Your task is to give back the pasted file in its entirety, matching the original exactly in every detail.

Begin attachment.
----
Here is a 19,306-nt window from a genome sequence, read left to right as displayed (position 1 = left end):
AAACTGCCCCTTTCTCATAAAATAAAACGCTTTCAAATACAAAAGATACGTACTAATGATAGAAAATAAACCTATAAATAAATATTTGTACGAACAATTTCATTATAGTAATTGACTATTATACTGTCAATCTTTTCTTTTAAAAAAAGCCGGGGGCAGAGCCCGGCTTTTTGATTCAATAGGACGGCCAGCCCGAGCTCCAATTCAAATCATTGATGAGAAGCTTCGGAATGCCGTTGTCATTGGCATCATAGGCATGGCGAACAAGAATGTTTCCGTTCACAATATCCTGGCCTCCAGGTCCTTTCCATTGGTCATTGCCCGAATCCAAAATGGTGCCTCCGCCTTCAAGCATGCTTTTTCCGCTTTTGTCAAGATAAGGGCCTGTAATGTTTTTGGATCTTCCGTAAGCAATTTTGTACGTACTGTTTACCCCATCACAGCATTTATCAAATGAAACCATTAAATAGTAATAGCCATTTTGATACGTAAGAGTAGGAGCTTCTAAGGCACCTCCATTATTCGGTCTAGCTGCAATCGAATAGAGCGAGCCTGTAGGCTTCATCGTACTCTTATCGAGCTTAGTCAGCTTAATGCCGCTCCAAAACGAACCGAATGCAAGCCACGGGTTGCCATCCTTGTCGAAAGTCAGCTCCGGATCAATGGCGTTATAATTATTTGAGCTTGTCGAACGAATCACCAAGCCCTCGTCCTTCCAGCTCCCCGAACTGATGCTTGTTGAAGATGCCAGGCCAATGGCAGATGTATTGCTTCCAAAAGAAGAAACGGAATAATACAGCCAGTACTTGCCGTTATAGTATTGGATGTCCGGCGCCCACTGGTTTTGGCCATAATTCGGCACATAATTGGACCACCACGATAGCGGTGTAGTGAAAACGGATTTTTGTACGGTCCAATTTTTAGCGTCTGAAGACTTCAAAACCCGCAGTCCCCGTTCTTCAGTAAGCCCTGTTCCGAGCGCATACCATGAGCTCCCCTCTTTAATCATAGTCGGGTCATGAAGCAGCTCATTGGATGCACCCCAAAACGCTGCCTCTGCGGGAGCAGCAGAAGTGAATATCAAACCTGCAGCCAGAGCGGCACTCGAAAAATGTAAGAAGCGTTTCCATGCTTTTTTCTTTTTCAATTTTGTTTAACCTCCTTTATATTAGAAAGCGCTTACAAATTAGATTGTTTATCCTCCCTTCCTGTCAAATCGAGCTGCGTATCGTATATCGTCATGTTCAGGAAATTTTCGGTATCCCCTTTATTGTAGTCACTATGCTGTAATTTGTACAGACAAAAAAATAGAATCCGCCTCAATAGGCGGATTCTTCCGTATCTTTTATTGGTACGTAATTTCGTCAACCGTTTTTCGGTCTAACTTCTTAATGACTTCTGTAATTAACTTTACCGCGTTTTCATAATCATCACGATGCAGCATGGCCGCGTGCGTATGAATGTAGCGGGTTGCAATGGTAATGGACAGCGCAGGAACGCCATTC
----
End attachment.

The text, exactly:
Here is a 19,306-nt window from a genome sequence, read left to right as displayed (position 1 = left end):
AAACTGCCCCTTTCTCATAAAATAAAACGCTTTCAAATACAAAAGATACGTACTAATGATAGAAAATAAACCTATAAATAAATATTTGTACGAACAATTTCATTATAGTAATTGACTATTATACTGTCAATCTTTTCTTTTAAAAAAAGCCGGGGGCAGAGCCCGGCTTTTTGATTCAATAGGACGGCCAGCCCGAGCTCCAATTCAAATCATTGATGAGAAGCTTCGGAATGCCGTTGTCATTGGCATCATAGGCATGGCGAACAAGAATGTTTCCGTTCACAATATCCTGGCCTCCAGGTCCTTTCCATTGGTCATTGCCCGAATCCAAAATGGTGCCTCCGCCTTCAAGCATGCTTTTTCCGCTTTTGTCAAGATAAGGGCCTGTAATGTTTTTGGATCTTCCGTAAGCAATTTTGTACGTACTGTTTACCCCATCACAGCATTTATCAAATGAAACCATTAAATAGTAATAGCCATTTTGATACGTAAGAGTAGGAGCTTCTAAGGCACCTCCATTATTCGGTCTAGCTGCAATCGAATAGAGCGAGCCTGTAGGCTTCATCGTACTCTTATCGAGCTTAGTCAGCTTAATGCCGCTCCAAAACGAACCGAATGCAAGCCACGGGTTGCCATCCTTGTCGAAAGTCAGCTCCGGATCAATGGCGTTATAATTATTTGAGCTTGTCGAACGAATCACCAAGCCCTCGTCCTTCCAGCTCCCCGAACTGATGCTTGTTGAAGATGCCAGGCCAATGGCAGATGTATTGCTTCCAAAAGAAGAAACGGAATAATACAGCCAGTACTTGCCGTTATAGTATTGGATGTCCGGCGCCCACTGGTTTTGGCCATAATTCGGCACATAATTGGACCACCACGATAGCGGTGTAGTGAAAACGGATTTTTGTACGGTCCAATTTTTAGCGTCTGAAGACTTCAAAACCCGCAGTCCCCGTTCTTCAGTAAGCCCTGTTCCGAGCGCATACCATGAGCTCCCCTCTTTAATCATAGTCGGGTCATGAAGCAGCTCATTGGATGCACCCCAAAACGCTGCCTCTGCGGGAGCAGCAGAAGTGAATATCAAACCTGCAGCCAGAGCGGCACTCGAAAAATGTAAGAAGCGTTTCCATGCTTTTTTCTTTTTCAATTTTGTTTAACCTCCTTTATATTAGAAAGCGCTTACAAATTAGATTGTTTATCCTCCCTTCCTGTCAAATCGAGCTGCGTATCGTATATCGTCATGTTCAGGAAATTTTCGGTATCCCCTTTATTGTAGTCACTATGCTGTAATTTGTACAGACAAAAAAATAGAATCCGCCTCAATAGGCGGATTCTTCCGTATCTTTTATTGGTACGTAATTTCGTCAACCGTTTTTCGGTCTAACTTCTTAATGACTTCTGTAATTAACTTTACCGCGTTTTCATAATCATCACGATGCAGCATGGCCGCGTGCGTATGAATGTAGCGGGTTGCAATGGTAATGGACAGCGCAGGAACGCCATTC